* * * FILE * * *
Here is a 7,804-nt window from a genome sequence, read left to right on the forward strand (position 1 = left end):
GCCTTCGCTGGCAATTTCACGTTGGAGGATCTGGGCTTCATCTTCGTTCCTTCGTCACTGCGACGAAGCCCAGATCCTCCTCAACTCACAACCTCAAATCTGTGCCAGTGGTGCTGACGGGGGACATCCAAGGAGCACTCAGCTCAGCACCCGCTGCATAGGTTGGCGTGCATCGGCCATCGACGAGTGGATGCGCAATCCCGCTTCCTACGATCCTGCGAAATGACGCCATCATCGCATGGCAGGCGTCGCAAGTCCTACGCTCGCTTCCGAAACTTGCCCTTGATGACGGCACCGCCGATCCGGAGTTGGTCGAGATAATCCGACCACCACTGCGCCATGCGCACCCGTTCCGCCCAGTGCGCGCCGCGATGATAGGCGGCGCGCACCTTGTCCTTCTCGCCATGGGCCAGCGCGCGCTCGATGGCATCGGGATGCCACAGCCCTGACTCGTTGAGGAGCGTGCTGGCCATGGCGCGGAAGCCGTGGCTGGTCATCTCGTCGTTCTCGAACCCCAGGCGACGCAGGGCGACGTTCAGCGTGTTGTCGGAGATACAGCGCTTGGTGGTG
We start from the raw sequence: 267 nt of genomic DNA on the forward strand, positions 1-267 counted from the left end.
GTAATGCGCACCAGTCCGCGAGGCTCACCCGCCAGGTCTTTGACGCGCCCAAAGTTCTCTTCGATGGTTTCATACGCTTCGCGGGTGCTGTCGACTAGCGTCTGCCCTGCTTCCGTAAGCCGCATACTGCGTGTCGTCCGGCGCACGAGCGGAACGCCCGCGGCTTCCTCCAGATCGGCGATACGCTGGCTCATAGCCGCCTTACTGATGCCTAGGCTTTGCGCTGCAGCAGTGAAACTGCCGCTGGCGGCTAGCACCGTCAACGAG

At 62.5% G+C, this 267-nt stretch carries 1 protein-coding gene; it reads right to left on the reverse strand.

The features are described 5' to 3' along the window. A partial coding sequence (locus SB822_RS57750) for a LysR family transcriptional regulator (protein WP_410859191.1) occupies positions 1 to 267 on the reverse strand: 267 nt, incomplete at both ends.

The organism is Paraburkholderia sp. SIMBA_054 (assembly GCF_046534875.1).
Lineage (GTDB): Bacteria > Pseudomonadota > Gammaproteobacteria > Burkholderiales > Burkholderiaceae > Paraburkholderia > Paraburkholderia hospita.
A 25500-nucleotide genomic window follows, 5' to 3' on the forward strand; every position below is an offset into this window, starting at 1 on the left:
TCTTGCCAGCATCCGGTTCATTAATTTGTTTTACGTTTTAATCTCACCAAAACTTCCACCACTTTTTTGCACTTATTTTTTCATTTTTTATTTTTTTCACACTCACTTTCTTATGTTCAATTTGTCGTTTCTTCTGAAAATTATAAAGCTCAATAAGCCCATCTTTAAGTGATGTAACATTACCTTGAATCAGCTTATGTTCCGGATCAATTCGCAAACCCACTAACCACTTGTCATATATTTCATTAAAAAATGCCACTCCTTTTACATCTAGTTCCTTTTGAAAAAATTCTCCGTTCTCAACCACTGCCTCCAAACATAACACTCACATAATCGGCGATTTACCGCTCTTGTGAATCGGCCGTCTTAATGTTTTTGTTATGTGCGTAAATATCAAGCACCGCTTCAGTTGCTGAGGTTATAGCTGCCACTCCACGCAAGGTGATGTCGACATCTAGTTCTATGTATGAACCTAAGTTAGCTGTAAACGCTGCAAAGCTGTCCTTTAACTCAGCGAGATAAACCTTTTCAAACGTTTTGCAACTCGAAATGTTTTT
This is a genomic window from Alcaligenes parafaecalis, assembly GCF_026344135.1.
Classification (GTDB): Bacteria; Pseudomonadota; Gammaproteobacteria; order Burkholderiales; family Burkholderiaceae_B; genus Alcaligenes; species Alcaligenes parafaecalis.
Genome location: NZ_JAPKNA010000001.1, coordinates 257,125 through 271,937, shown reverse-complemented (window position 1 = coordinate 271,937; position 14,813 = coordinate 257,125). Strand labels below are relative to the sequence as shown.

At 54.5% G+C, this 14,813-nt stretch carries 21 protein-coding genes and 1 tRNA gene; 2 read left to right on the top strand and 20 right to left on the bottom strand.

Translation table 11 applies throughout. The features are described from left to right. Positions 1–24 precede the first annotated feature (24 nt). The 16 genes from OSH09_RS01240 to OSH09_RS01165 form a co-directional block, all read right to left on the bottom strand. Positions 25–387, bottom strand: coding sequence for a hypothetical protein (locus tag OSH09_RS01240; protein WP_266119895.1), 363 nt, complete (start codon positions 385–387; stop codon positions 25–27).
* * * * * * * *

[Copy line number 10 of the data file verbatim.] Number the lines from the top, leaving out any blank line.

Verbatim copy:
TCTTGCCAGCATCCGGTTCATTAATTTGTTTTACGTTTTAATCTCACCAAAACTTCCACCACTTTTTTGCACTTATTTTTTCATTTTTTATTTTTTTCACACTCACTTTCTTATGTTCAATTTGTCGTTTCTTCTGAAAATTATAAAGCTCAATAAGCCCATCTTTAAGTGATGTAACATTACCTTGAATCAGCTTATGTTCCGGATCAATTCGCAAACCCACTAACCACTTGTCATATATTTCATTAAAAAATGCCACTCCTTTTACATCTAGTTCCTTTTGAAAAAATTCTCCGTTCTCAACCACTGCCTCCAAACATAACACTCACATAATCGGCGATTTACCGCTCTTGTGAATCGGCCGTCTTAATGTTTTTGTTATGTGCGTAAATATCAAGCACCGCTTCAGTTGCTGAGGTTATAGCTGCCACTCCACGCAAGGTGATGTCGACATCTAGTTCTATGTATGAACCTAAGTTAGCTGTAAACGCTGCAAAGCTGTCCTTTAACTCAGCGAGATAAACCTTTTCAAACGTTTTGCAACTCGAAATGTTTTT